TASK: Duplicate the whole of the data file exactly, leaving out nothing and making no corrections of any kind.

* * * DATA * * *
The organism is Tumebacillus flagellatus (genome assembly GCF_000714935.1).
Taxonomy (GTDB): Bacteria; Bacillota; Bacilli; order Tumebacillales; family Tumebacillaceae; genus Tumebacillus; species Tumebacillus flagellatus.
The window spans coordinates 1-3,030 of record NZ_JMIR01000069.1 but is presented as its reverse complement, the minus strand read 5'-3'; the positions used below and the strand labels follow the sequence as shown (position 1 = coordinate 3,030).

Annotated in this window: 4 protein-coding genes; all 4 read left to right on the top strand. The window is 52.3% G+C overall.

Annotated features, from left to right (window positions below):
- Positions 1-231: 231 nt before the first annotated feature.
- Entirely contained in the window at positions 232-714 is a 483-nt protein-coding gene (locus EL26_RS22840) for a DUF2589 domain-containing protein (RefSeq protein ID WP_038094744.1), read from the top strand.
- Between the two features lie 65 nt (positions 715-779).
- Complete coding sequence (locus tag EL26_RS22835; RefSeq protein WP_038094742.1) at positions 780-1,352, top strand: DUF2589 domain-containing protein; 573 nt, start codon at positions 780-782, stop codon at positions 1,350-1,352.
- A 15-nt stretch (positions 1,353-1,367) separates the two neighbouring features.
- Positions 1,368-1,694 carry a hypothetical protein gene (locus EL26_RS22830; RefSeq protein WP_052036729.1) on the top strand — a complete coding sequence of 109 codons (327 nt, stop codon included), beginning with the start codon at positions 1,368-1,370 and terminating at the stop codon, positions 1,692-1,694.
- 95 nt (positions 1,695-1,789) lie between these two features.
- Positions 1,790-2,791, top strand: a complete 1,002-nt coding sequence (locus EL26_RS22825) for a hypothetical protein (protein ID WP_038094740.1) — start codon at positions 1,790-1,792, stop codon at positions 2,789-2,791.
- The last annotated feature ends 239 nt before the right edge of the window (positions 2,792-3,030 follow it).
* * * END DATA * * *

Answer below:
The organism is Tumebacillus flagellatus (genome assembly GCF_000714935.1).
Taxonomy (GTDB): Bacteria; Bacillota; Bacilli; order Tumebacillales; family Tumebacillaceae; genus Tumebacillus; species Tumebacillus flagellatus.
The window spans coordinates 1-3,030 of record NZ_JMIR01000069.1 but is presented as its reverse complement, the minus strand read 5'-3'; the positions used below and the strand labels follow the sequence as shown (position 1 = coordinate 3,030).

Annotated in this window: 4 protein-coding genes; all 4 read left to right on the top strand. The window is 52.3% G+C overall.

Annotated features, from left to right (window positions below):
- Positions 1-231: 231 nt before the first annotated feature.
- Entirely contained in the window at positions 232-714 is a 483-nt protein-coding gene (locus EL26_RS22840) for a DUF2589 domain-containing protein (RefSeq protein ID WP_038094744.1), read from the top strand.
- Between the two features lie 65 nt (positions 715-779).
- Complete coding sequence (locus tag EL26_RS22835; RefSeq protein WP_038094742.1) at positions 780-1,352, top strand: DUF2589 domain-containing protein; 573 nt, start codon at positions 780-782, stop codon at positions 1,350-1,352.
- A 15-nt stretch (positions 1,353-1,367) separates the two neighbouring features.
- Positions 1,368-1,694 carry a hypothetical protein gene (locus EL26_RS22830; RefSeq protein WP_052036729.1) on the top strand — a complete coding sequence of 109 codons (327 nt, stop codon included), beginning with the start codon at positions 1,368-1,370 and terminating at the stop codon, positions 1,692-1,694.
- 95 nt (positions 1,695-1,789) lie between these two features.
- Positions 1,790-2,791, top strand: a complete 1,002-nt coding sequence (locus EL26_RS22825) for a hypothetical protein (protein ID WP_038094740.1) — start codon at positions 1,790-1,792, stop codon at positions 2,789-2,791.
- The last annotated feature ends 239 nt before the right edge of the window (positions 2,792-3,030 follow it).